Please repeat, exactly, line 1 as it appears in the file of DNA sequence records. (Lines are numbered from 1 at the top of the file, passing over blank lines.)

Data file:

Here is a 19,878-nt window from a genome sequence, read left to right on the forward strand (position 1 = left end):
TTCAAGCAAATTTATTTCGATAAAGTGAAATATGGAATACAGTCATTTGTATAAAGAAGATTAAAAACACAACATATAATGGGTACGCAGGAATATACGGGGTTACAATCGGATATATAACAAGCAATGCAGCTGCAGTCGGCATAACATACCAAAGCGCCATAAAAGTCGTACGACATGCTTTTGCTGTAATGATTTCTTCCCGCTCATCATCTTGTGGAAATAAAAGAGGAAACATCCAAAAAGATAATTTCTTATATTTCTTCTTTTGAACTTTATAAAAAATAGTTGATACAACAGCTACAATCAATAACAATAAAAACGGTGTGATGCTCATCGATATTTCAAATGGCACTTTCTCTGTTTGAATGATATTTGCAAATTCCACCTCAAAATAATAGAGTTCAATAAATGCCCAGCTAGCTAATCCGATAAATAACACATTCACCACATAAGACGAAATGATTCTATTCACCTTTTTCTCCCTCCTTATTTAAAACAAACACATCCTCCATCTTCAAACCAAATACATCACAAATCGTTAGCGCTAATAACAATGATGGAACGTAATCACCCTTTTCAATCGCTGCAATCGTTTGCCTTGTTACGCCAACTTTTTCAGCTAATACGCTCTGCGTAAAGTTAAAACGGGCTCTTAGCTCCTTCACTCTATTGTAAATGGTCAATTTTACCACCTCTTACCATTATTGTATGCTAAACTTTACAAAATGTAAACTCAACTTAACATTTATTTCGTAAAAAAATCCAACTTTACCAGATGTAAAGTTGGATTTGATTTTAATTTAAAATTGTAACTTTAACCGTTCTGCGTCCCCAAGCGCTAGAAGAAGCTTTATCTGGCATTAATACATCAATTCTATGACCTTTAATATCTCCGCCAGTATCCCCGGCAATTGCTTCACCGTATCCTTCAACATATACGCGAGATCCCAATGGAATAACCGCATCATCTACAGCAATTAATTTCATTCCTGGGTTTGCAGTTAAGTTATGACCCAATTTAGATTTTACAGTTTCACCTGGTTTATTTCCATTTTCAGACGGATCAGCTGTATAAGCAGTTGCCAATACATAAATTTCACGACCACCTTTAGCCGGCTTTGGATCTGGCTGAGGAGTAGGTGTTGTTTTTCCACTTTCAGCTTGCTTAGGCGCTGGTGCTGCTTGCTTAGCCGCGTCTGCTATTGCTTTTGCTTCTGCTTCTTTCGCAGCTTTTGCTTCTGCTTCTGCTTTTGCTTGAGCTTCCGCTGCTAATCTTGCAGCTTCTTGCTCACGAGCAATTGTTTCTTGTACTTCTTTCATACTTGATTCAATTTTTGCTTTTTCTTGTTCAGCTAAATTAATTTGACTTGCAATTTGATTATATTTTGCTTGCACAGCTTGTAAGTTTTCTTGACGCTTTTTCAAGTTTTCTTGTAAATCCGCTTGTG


Here is a 19,878-nt window from a genome sequence, read left to right on the forward strand (position 1 = left end):